In the 2021 fiscal year, the bank provided nearly $100 billion in loans to developing countries.

Tribal broadband money in infrastructure bill isn’t enough, some say

The funds approved by the recently enacted Infrastructure Investment and Jobs Act is not enough for tribal lands, according to a Monday report in Wired.

About $2 million was approved to expand broadband access to tribal lands and reservations as part of the $1.3 trillion infrastructure bill, signed into law last month. However, 280 tribes have submitted requests totaling $5 billion for broadband finds, Wired reported Monday.

Matthew Rantanen, director of technology for the Southern California Tribal Chairman’s Association, estimates that closing the digital divide for Native peoples will cost around $8 billion.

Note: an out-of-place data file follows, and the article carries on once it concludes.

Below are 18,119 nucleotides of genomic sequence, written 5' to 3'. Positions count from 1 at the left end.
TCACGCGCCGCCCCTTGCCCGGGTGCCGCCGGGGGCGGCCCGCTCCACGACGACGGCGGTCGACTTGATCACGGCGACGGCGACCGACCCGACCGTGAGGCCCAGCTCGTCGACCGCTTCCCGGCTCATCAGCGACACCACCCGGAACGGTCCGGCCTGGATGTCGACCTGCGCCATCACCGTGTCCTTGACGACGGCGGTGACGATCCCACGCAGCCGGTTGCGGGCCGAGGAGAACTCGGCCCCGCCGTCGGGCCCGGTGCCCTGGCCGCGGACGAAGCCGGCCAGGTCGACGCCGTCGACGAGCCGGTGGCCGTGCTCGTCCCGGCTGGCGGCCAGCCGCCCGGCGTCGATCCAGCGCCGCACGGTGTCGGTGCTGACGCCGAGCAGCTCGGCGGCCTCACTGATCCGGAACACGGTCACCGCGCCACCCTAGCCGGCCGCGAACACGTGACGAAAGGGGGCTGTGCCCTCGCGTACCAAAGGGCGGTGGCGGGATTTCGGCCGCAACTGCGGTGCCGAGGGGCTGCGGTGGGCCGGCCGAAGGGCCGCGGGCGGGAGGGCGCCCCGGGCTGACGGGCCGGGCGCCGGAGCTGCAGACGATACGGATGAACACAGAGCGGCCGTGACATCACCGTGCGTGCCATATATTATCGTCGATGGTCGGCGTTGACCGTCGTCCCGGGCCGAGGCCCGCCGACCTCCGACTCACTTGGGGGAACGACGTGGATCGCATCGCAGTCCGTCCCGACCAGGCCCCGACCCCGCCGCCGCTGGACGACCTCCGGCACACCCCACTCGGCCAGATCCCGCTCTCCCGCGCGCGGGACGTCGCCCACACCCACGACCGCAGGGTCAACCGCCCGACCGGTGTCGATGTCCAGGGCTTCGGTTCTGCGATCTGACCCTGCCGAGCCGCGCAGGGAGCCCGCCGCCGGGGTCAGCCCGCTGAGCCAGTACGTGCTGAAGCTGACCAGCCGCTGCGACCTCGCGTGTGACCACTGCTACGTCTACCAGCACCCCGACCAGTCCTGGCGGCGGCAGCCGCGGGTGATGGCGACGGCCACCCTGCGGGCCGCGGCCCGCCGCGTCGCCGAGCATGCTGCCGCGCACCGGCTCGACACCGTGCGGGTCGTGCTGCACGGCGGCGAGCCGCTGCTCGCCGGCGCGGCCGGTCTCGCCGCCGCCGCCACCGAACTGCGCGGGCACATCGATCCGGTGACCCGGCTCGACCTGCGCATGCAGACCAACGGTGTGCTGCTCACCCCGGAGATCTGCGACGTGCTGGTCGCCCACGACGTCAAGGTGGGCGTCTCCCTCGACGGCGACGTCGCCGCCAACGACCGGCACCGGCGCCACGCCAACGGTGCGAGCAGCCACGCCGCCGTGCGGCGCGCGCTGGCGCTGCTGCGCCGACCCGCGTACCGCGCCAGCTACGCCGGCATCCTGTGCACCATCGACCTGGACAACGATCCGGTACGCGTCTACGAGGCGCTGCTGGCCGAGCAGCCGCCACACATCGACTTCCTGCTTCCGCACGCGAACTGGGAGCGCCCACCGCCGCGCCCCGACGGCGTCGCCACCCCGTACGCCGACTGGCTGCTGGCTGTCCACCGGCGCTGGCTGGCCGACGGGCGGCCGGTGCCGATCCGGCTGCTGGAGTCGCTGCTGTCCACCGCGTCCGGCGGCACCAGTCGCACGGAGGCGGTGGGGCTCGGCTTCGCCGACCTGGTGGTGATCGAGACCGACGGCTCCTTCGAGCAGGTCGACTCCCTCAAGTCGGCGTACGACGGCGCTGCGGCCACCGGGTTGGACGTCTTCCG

“If you look at the fiber grid in the United States, there are some large communication deserts, and it just so happens that most of the tribes are in those spaces,” says Rantanen.

The problem is acutely felt in schools on tribal lands. At a school on the Duck Valley Indian Reservations, 300 students in the Shoshone-Paiute tribes struggle to stay connected for the sake of their learning. Most of the reservation covering 450-square-miles doesn’t have cell service: dial-up is still the only way for many residents to access the internet, the story said.

Rantanen says the $8 billion cost will rise once demand lowers the availability of fiber-optic cables. “What we’re looking to do is build robust networks,” he says. “We’re not trying to build with Band-Aids.”